Attacked by 30 to 40 Taliban, four Navy SEALs needed air support, but Afghan mountains blocked radio transmissions. Their leader, Lt. Michael Murphy, fought to an open area and radioed in support before dying of wounds. Other units had similar radio problems. In response, Defense Department laboratory engineers have modified Iridium phones that transmit over mountains via satellites, tested them alongside war fighters in Afghanistan and helped field more than 5,000 systems.
Over the past decade, Defense labs rapidly and repeatedly met such unexpected war-fighting needs. As defense cuts loom, these labs should be protected and improved.
Following 9/11, U.S. forces were in Afghanistan and Iraq facing new challenges. As war fighters needed urgent help, Defense labs responded. In weeks, a Navy lab developed the Dragon Eye unmanned aerial vehicle, used by infantry in Iraq. In five months, an Army lab fielded precision airdrop systems, resupplying units in Afghanistan. In 18 months, an Air Force lab delivered a collateral damage-limiting Focused Lethality Munition for Afghanistan and Iraq.
Often overlooked in our daily lives are technologies originating from the Defense labs: GPS navigation and mapping, explosive detectors in airports and actuators in car air bags. The National Football League wants its players to wear helmet sensors developed by a Defense lab to help diagnose brain-injuring impacts to war fighters.
The importance of Defense labs was ignored in the 1990s, and they were cut significantly — some by more than 40 percent in personnel — but they shouldn’t be cut again. While Defense labs met post-9/11 war-fighting needs, they need renewal. Much lab infrastructure is more than 50 years old, with too many lab workers near retirement.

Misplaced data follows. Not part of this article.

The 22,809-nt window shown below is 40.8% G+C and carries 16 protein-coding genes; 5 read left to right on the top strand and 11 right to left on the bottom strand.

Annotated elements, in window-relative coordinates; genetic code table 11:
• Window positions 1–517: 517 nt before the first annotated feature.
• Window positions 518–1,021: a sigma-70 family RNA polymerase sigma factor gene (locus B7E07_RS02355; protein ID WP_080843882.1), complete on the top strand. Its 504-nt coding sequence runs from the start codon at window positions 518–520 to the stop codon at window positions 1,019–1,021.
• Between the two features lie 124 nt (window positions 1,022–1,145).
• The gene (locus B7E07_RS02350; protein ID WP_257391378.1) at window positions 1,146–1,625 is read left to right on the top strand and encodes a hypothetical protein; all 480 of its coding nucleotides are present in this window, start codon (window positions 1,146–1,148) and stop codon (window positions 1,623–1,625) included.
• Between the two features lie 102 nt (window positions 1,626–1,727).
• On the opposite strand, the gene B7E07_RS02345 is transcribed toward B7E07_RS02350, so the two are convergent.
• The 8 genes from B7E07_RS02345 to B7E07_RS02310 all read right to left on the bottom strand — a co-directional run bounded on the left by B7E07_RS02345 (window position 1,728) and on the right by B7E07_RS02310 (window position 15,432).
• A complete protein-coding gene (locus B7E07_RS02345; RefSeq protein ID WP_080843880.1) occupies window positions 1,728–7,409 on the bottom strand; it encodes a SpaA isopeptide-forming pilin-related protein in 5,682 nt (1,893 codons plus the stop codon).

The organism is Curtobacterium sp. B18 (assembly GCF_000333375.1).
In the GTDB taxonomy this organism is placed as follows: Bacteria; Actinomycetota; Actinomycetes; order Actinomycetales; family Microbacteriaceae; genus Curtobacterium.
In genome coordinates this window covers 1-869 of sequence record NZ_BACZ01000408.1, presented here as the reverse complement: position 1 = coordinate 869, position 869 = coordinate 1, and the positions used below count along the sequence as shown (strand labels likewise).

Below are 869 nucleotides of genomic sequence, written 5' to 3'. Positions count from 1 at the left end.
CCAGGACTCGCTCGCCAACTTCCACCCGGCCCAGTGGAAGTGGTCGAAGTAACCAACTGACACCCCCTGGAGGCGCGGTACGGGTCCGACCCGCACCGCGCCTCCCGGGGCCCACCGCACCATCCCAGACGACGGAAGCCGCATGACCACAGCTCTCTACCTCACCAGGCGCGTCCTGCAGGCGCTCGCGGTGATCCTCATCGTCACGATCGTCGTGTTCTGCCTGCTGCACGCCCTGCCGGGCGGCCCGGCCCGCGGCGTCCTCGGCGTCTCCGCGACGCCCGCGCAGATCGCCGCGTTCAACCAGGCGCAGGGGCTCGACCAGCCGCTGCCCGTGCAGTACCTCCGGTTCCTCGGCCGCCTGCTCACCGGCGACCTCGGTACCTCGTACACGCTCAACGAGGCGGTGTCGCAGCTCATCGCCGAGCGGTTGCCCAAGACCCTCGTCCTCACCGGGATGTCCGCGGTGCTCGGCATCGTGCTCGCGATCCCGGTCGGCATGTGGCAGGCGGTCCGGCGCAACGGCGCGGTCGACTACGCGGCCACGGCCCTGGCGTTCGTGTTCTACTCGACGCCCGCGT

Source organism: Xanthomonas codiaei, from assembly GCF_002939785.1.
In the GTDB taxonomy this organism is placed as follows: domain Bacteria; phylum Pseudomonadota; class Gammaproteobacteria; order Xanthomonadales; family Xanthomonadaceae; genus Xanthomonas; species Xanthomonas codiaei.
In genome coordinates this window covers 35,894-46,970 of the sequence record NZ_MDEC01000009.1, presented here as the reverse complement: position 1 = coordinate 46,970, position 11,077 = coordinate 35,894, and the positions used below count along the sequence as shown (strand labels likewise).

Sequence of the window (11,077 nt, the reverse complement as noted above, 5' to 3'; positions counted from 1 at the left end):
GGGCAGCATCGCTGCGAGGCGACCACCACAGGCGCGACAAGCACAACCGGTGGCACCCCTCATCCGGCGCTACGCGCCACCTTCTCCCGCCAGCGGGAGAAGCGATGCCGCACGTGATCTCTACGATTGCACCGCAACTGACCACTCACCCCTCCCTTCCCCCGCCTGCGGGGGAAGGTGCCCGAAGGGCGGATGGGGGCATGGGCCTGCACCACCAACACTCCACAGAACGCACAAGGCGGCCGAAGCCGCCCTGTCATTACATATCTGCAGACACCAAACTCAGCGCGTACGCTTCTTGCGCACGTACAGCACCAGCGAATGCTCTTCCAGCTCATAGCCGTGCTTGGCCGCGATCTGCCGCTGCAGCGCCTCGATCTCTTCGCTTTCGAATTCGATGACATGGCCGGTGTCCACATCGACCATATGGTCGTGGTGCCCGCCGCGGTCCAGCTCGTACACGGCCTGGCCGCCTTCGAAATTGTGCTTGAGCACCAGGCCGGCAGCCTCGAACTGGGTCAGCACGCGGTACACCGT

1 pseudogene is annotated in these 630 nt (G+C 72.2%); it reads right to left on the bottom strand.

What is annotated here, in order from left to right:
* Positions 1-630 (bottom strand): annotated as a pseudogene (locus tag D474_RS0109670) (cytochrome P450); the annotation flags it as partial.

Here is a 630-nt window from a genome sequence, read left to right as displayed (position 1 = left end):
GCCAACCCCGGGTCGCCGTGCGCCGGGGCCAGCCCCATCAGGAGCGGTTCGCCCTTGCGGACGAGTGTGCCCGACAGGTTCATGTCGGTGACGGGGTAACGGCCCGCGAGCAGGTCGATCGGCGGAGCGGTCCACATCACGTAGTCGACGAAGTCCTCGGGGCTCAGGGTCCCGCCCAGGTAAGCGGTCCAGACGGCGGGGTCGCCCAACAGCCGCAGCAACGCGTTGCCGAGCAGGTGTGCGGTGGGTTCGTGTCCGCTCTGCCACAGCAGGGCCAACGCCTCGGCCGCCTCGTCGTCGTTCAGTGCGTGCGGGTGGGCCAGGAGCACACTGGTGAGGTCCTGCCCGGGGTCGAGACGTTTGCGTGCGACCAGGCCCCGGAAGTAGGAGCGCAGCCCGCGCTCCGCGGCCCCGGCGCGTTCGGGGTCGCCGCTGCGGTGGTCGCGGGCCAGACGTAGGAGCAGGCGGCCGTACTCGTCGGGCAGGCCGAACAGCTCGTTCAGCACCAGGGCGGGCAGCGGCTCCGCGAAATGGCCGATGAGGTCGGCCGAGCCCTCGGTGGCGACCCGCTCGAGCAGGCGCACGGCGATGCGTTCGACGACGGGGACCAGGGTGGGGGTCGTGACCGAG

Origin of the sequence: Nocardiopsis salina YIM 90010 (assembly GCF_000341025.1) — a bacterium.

State-of-the-art capabilities at the Defense labs are key to dealing with uncertainty in rapidly developing fields, including bioscience and medicine. Lab research and development advances warning and response, such as for pandemics and climate change. One Defense lab has developed microarrays for epidemic outbreak surveillance and new tools for monitoring the melting Arctic ice pack.
Effective Defense labs are also vital to meeting uncertainties that arise from global competition. While U.S. research and development growth averaged 5 percent between 1999 and 2009, its share of global R&D declined from 38 percent to 31 percent, according to the National Science Board’s Science and Engineering Indicators 2012.
Other nations will pursue emerging science and technology to make breakthroughs with unpredictable implications. For example, the Internet revolution has brought wondrous new capabilities — and new security threats, such as cyberwarfare. Today’s military systems rely on embedded computers, and new military capabilities can be created with new software “apps” as quickly as kids’ computer games.
“It is essential that the DoD in-house [science and technology] workforce have expertise in these emerging areas,” wrote a former Naval Research Laboratory director, Timothy Coffee, and National Defense University’s Steven Ramberg.
DoD also must be cognizant of global S&T developments, because, as Coffee and Ramberg state, “by 2050, countries other than the U.S. will produce most scientific knowledge.” Consequently, they recommend, “the DoD in-house S&T workforce be doubled over the next 30 years.”
Philip Coyle is former associate director for national security and international affairs in the White House Office of Science and Technology Policy. He is a senior science fellow with the Center for Arms Control and Non-proliferation.